"Part of the problem is that the number of companies, not countries, companies that are prepared to pay the ransoms as part of the price of doing business and clearly if they didn't pay the ransoms we'd be in a stronger position," Gates told the audience.
Gates said that reducing the number of hijackings and hostage takings will require the combined efforts of the private and public sector and will necessitate the both military and diplomatic efforts.
"We can put a lot in jail and we can kill a lot but there will still be more," Gates said. "Until we can do something to provide some kind of stability on land and some prospects for these people it's going to be a tough problem."
At the heart of the issue, is that the people living in many Somali villages are "unspeakably poor," according to Gates. This makes piracy one of the only attractive options for young men who lack prospects.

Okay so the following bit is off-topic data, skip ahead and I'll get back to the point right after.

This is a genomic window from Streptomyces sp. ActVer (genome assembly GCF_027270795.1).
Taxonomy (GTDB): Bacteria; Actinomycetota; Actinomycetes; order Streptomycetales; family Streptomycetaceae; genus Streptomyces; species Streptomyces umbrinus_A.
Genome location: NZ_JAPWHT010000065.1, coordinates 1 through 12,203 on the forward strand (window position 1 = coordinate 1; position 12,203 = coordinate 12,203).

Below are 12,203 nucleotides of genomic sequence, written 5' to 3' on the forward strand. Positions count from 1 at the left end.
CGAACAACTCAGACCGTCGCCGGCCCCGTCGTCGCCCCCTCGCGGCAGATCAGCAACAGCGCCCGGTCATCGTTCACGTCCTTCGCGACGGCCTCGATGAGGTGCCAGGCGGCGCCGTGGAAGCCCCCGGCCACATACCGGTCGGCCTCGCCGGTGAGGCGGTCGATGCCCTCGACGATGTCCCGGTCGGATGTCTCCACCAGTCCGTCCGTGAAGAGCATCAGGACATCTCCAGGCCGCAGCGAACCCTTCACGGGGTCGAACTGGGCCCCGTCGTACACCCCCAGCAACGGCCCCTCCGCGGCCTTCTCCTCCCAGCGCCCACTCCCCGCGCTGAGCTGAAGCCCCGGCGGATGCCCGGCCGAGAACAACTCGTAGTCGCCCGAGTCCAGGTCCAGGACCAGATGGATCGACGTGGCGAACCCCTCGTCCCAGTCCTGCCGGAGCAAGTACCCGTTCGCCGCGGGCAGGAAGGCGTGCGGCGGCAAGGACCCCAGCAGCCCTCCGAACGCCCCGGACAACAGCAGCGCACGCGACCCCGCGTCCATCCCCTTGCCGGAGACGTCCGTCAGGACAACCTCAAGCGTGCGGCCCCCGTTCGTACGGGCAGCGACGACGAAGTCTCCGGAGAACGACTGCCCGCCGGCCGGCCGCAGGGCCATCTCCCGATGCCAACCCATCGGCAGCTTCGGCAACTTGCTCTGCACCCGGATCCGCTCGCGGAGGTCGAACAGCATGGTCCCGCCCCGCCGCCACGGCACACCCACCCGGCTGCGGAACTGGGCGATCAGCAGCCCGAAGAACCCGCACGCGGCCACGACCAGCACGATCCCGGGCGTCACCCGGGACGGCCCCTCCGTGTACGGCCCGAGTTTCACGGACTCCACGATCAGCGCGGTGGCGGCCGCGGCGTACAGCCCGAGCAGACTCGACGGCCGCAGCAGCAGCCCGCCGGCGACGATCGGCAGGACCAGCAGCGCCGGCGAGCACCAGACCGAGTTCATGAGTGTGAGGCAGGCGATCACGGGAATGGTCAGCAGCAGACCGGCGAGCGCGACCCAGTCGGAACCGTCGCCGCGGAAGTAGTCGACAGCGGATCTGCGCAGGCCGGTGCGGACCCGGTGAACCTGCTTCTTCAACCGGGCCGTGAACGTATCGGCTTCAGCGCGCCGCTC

In the short term, Gates said he was considering partnering with local Somali governments to try to curb piracy and to try to find neighboring countries to partner with – something that he acknowledged would be difficult as many countries in close proximity to the African nation have weak governments. He described Somalia's central government as being unstable.
Gates said that he was confident that the United States could "at least make it a lot more dangerous and a lot tougher for these pirates and then address some of the longer term problems."
This morning's talk was given as part of Gates' four-day tour of the military's war colleges.